OFFICIALS of the International Monetary Fund (IMF) are in town for an annual health check on the Philippine economy, at a time the multilateral lender sees uneven prospects for global growth amid trade tensions.
A team of IMF economists flew in from Washington last week for their Article IV mission.
IMF country representative Yongzheng Yang confirmed the “yearly” visit of IMF officials.
This is part of the multilateral lender’s regular surveillance work among member-economies, as required under Article IV of the IMF articles of agreement.
Representatives monitor economic and financial developments and discuss fiscal and monetary responses with government and central bank officials in countries they visit.
The IMF has published its World Economic Outlook update, where it kept a 3.9% growth forecast for global output this year and in 2019. While the projection is unchanged from the April report, the IMF pointed out that overall growth “is becoming less even” and that risks to the outlook are “mounting.”
Gross domestic product (GDP) growth in the United States is seen strengthening to 2.9% from 2.3% in 2017. In contrast, growth prospects are dimming for Japan, the United Kingdom and the euro area.
“The balance of risks has shifted further to the downside, including in the short term. The recently announced and anticipated tariff increases by the United States and retaliatory measures by trading partners have increased the likelihood of escalating and sustained trade actions,” read the report published on Monday.
“Avoiding protectionist measures and finding a cooperative solution that promotes continued growth in goods and services trade remain essential to preserve the global expansion. Policies and reforms should aim at sustaining activity, raising medium-term growth, and enhancing its inclusiveness.”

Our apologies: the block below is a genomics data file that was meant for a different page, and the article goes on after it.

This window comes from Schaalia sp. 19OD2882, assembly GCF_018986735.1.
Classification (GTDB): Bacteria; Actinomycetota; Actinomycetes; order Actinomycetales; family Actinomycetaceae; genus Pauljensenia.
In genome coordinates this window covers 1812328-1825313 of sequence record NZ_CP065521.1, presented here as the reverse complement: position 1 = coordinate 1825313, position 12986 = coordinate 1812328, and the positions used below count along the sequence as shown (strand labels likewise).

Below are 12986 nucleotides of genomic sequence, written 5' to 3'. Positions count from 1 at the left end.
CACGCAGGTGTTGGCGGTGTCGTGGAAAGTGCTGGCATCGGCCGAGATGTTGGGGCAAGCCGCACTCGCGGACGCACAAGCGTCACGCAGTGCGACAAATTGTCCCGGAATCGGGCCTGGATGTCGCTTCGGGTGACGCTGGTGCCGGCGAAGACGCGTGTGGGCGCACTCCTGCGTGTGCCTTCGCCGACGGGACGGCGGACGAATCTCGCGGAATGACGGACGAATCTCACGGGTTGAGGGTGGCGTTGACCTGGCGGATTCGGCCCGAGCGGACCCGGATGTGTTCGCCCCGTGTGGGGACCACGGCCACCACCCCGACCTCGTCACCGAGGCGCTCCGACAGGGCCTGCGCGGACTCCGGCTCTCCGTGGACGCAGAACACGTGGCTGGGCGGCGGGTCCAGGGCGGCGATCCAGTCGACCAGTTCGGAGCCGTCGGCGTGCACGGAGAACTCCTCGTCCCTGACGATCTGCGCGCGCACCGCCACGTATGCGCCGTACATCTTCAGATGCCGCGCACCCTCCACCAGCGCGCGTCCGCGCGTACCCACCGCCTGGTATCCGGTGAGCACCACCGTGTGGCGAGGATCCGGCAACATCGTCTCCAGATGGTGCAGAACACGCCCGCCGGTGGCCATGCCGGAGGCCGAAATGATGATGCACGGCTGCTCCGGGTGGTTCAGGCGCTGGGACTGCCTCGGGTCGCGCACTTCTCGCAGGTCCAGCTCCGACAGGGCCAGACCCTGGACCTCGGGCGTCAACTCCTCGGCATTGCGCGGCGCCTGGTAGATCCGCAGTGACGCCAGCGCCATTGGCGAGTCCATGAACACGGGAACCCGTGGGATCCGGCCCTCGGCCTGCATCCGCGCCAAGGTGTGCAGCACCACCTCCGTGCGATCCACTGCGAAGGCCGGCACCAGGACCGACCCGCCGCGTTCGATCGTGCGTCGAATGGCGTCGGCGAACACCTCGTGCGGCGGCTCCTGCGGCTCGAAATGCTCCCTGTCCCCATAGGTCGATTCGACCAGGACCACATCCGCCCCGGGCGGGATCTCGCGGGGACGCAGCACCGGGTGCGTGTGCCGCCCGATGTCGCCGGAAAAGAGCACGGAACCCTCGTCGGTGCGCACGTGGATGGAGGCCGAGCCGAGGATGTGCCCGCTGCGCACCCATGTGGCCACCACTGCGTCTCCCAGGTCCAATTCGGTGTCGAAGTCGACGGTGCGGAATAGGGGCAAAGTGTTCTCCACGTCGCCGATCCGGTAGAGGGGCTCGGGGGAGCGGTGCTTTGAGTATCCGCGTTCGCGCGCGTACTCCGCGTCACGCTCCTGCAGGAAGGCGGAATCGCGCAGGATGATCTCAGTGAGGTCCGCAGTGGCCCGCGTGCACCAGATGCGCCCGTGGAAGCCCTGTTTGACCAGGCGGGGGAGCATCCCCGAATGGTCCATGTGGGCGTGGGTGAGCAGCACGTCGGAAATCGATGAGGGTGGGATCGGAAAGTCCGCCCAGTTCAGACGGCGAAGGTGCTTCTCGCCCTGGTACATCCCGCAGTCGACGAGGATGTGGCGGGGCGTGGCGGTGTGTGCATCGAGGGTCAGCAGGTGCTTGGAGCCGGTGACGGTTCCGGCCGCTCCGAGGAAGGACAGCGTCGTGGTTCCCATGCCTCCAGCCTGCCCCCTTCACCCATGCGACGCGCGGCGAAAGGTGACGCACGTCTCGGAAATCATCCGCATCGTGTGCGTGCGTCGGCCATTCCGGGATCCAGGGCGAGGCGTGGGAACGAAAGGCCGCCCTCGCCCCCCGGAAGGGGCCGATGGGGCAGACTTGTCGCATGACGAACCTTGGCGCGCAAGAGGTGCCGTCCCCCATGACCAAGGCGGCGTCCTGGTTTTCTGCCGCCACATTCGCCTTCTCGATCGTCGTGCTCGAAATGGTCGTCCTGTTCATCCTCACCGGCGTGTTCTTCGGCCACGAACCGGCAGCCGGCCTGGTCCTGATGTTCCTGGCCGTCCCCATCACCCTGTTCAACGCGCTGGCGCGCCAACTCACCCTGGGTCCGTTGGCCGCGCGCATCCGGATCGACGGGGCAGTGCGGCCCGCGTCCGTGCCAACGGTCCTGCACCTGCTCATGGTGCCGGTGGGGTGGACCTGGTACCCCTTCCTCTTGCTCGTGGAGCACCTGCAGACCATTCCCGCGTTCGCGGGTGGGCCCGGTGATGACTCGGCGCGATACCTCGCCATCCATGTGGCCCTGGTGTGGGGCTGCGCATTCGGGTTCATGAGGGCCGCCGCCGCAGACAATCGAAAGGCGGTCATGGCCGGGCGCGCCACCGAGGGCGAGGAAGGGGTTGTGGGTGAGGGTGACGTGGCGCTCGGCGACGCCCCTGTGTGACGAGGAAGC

The US imposed an additional 10% tariff on $200 billion worth of Chinese products last week, escalating its trade war with the world’s second-biggest economy. Beijing will retaliate, Chinese Vice-Minister of Commerce Wang Shouwen had said before the World Trade Organization.
The IMF also flagged interest rate increases in major economies as a source of concern, saying: “Tighter financial conditions could potentially cause disruptive portfolio adjustments, sharp exchange rate movements and further reductions in capital inflows to emerging markets, particularly those with weaker fundamentals or higher political risks.”
In contrast, the IMF sees growth among Southeast Asian economies will remain robust as it kept a 5.3% estimate for the ASEAN-5 composed of the Philippines, Indonesia, Malaysia, Thailand and Vietnam.
Growth will be sustained by “healthy” domestic demand and a recovery in exports, the lender said.
Prior to the IMF’s ongoing review, the multilateral lender saw Philippine gross domestic product growing by another 6.7% this year, replicating 2017’s pace.
This compares to the 6.8% growth estimate given by the Asian Development Bank and 6.7% of the World Bank, but short of the 7-8% annual growth goal set by the Duterte administration. — Melissa Luz T. Lopez